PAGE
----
Peter Necheff was born and grew up in Corktown, raised by his parents to be kind.
He worked as a shoeshine boy, then sold newspapers and took on his first full-time job at 15 years old.
“I’m a Toronto boy,” said the 61-year-old.
Twelve years ago, Necheff damaged his heart and his kidneys by taking too much ibuprofen as he struggled to handle pain from work injuries. His cardiologist told him he’d have to reduce how much he worked, something he struggled to do.
Then, three months ago, the housing set-up with a roommate who had been with him through the pandemic fell apart, and he found himself without a home.
“I’m pretty lost out here,” he said.
Despite being without a home in the city where he grew up, Necheff has been told he doesn’t qualify as homeless. He has been couch-surfing for months and faces the prospect of sleeping in his car. He said to get onto a housing waiting list, he would have to enter Toronto’s overcrowded shelter system.
“The employees of the city tell me — and the 300 people I talked to — that unless you stay in a shelter, you are not homeless,” he said. “Because I’m couch-surfing, you’re precariously housed, it’s not homeless.”
With a weak immune system, damaged kidneys and three rounds of dialysis every week, Necheff fears entering the system could be fatal.
“I can’t stay in a shelter — if this gets ripped out,” he said, gesturing to a patch on his chest. “If I get in a fight, I’m done. My immune system is weak, there’s diseases there (that could) kill me.”
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Necheff is not the first to raise concerns about the city’s shelter system.
At encampments around the city, advocates and residents have previously argued that people staying in tents may not be willing to go into the shelter system.
Andrew Neelands, a longtime volunteer with St. Stephen-In-The-Fields, said when a downtown encampment was removed in November that he did not know where some residents would go.
“I have absolutely no idea where they will go. And that is terrifying to me because the next time I see them, it might be in the newspaper, or it might be in an obituary,” said Neelands.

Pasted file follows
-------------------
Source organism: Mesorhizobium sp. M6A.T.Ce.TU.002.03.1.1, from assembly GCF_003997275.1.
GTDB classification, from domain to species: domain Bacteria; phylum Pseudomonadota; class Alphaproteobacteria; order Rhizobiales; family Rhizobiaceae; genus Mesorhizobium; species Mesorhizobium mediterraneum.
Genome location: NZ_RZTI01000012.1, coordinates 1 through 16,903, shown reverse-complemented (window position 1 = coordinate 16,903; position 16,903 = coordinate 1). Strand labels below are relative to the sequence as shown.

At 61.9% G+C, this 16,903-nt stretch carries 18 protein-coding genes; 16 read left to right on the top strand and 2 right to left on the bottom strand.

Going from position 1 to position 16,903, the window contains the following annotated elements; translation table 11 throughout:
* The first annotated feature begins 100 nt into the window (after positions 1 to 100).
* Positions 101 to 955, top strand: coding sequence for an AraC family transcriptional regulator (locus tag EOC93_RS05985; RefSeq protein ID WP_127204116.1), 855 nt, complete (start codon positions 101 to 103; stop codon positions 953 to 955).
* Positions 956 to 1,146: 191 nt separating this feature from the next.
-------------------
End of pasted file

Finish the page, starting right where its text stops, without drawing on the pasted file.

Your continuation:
The city said shelter spaces have been offered to all of the people encamped at the site.
“I think very few of the people that are here have stayed the whole time. A lot of people have come and gone. Some have made some amazing progress. Some have made major recovery in addiction,” said Neelands.
With nowhere to turn, no desire to sleep at an encampment or in a shelter and no clear options, Necheff reached out to the media to tell his story.
“Desperate,” he responded when asked why he had taken the step.
As someone receiving Ontario Disability Support Program (ODSP) payments, he said few landlords are willing to consider him.
“I can’t believe what the core of my city, where I was born, where I grew up, has turned into,” he said. “It’s wild. What happened to ‘Toronto the Good?'”
Necheff said all he wants is a roof over his head to allow him to keep up a good routine.
“A roof, a stable place, a closet,” he said. “I’m a person who needs routine, my diet needs routine… it’s a domino. You lose that zone without the cooking and eating right, then your body hurts more, then you can’t exercise, then your body hurts more.”
Fearing a night in one of the city’s shelters, he says he will sleep in his car if his couch-surfing options fall through.
“It’s a me, me, selfish society,” he added. “There’s a lot of ways, I’m not proud to be a Canadian anymore. (It’s) not how I was raised.”
— with files from Global News’ Sean O’Shea